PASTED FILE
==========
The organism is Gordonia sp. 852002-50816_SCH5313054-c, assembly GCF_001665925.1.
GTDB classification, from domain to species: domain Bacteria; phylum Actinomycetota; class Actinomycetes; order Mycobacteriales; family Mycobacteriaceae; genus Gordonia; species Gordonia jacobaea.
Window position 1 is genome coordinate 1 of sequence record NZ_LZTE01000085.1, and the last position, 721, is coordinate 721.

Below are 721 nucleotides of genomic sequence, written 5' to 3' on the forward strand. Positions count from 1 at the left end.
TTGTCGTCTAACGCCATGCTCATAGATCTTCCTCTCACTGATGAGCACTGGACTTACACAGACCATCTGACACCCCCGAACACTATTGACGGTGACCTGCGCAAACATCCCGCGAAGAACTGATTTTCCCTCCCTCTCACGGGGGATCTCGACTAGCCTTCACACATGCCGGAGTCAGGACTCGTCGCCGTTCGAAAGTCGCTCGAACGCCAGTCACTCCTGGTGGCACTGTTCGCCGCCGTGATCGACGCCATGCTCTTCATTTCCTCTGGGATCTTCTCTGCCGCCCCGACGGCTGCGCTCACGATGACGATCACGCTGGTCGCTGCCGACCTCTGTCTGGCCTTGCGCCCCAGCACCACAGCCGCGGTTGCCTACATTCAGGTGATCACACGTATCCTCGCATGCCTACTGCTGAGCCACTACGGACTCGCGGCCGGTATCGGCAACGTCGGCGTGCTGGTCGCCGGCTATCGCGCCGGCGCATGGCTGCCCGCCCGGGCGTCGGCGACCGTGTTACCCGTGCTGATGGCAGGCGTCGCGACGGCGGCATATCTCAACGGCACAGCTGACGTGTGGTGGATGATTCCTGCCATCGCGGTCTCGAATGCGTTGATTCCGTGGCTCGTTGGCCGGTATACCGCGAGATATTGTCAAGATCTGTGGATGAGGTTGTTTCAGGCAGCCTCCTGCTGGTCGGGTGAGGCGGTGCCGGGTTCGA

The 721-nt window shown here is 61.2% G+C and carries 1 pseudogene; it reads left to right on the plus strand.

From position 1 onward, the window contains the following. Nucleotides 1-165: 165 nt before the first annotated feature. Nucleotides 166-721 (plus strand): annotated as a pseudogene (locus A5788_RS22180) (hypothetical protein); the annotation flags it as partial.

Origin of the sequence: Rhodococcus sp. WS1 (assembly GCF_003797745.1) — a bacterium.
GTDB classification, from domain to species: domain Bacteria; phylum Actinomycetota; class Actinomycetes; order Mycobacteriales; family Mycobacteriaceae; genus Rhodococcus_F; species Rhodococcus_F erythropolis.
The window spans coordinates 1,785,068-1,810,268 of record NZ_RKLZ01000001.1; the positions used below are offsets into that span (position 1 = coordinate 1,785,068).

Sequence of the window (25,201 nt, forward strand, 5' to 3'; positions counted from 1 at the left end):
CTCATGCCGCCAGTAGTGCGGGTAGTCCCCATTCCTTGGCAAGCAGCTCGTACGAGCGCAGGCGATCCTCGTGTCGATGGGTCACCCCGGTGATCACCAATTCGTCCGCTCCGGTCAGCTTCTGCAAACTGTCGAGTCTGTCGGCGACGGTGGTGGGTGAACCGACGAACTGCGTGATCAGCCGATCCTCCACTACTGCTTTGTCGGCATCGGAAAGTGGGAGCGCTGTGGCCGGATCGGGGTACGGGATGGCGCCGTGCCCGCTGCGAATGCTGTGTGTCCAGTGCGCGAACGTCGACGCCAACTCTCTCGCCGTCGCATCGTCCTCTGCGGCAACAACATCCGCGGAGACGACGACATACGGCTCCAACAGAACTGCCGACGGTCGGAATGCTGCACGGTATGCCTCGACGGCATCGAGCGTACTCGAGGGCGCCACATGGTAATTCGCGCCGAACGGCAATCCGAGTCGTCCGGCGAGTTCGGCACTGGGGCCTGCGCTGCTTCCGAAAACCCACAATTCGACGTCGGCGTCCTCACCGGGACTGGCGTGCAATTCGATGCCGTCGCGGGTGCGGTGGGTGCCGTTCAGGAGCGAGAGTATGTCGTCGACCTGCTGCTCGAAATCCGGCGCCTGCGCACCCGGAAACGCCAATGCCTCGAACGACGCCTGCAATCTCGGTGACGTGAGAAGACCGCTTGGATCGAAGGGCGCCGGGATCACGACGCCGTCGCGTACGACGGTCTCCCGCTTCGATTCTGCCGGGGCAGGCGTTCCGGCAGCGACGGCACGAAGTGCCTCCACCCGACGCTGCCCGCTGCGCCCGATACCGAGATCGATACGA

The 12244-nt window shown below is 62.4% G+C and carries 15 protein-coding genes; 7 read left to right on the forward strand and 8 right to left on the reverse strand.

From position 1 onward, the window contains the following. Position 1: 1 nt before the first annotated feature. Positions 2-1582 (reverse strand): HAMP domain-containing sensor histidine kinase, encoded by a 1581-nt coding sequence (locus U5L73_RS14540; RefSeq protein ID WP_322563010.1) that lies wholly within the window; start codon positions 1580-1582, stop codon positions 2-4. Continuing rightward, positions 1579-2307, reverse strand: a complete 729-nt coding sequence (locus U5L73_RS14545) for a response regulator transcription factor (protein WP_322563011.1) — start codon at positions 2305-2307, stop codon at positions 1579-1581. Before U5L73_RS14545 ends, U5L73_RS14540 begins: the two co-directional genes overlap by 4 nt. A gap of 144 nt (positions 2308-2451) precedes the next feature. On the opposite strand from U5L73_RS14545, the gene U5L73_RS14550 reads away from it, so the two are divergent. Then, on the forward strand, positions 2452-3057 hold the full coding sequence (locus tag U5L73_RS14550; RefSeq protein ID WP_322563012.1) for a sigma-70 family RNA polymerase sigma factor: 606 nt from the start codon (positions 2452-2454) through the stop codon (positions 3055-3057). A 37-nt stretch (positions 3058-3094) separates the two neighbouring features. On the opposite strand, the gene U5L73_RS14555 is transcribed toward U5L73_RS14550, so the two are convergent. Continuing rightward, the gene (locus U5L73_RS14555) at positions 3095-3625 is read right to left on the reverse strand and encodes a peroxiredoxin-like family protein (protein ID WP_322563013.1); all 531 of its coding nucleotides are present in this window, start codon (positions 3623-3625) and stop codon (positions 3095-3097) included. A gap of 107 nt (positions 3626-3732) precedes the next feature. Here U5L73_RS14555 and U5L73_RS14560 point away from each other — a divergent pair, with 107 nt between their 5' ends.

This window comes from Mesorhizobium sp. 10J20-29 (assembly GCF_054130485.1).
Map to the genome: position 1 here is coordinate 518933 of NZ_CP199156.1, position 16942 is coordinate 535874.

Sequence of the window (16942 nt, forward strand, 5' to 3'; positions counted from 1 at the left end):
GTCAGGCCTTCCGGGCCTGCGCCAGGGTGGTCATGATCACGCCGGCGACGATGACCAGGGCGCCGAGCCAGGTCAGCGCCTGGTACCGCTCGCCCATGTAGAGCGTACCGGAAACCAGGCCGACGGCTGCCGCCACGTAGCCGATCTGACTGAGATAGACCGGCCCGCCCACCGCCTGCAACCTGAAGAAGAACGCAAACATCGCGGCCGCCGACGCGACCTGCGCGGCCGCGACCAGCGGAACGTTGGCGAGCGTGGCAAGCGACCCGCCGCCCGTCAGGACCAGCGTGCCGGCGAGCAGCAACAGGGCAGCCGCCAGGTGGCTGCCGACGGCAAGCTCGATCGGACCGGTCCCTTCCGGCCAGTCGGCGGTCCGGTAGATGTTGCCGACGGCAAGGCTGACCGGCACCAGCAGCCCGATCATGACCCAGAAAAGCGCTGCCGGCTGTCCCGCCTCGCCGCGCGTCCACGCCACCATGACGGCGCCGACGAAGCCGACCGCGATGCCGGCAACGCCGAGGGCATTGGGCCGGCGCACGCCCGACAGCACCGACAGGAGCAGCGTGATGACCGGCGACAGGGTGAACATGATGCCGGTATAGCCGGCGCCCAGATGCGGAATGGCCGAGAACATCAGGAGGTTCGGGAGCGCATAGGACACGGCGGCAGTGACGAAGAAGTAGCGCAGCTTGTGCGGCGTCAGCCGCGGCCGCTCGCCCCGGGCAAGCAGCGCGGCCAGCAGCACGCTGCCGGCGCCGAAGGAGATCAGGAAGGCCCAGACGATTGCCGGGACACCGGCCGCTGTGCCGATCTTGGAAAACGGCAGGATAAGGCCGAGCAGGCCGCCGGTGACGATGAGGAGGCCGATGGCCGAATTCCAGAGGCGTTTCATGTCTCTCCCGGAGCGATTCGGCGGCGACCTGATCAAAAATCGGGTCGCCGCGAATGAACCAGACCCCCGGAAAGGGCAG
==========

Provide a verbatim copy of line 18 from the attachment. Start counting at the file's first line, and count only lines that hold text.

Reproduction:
GTCAGGCCTTCCGGGCCTGCGCCAGGGTGGTCATGATCACGCCGGCGACGATGACCAGGGCGCCGAGCCAGGTCAGCGCCTGGTACCGCTCGCCCATGTAGAGCGTACCGGAAACCAGGCCGACGGCTGCCGCCACGTAGCCGATCTGACTGAGATAGACCGGCCCGCCCACCGCCTGCAACCTGAAGAAGAACGCAAACATCGCGGCCGCCGACGCGACCTGCGCGGCCGCGACCAGCGGAACGTTGGCGAGCGTGGCAAGCGACCCGCCGCCCGTCAGGACCAGCGTGCCGGCGAGCAGCAACAGGGCAGCCGCCAGGTGGCTGCCGACGGCAAGCTCGATCGGACCGGTCCCTTCCGGCCAGTCGGCGGTCCGGTAGATGTTGCCGACGGCAAGGCTGACCGGCACCAGCAGCCCGATCATGACCCAGAAAAGCGCTGCCGGCTGTCCCGCCTCGCCGCGCGTCCACGCCACCATGACGGCGCCGACGAAGCCGACCGCGATGCCGGCAACGCCGAGGGCATTGGGCCGGCGCACGCCCGACAGCACCGACAGGAGCAGCGTGATGACCGGCGACAGGGTGAACATGATGCCGGTATAGCCGGCGCCCAGATGCGGAATGGCCGAGAACATCAGGAGGTTCGGGAGCGCATAGGACACGGCGGCAGTGACGAAGAAGTAGCGCAGCTTGTGCGGCGTCAGCCGCGGCCGCTCGCCCCGGGCAAGCAGCGCGGCCAGCAGCACGCTGCCGGCGCCGAAGGAGATCAGGAAGGCCCAGACGATTGCCGGGACACCGGCCGCTGTGCCGATCTTGGAAAACGGCAGGATAAGGCCGAGCAGGCCGCCGGTGACGATGAGGAGGCCGATGGCCGAATTCCAGAGGCGTTTCATGTCTCTCCCGGAGCGATTCGGCGGCGACCTGATCAAAAATCGGGTCGCCGCGAATGAACCAGACCCCCGGAAAGGGCAG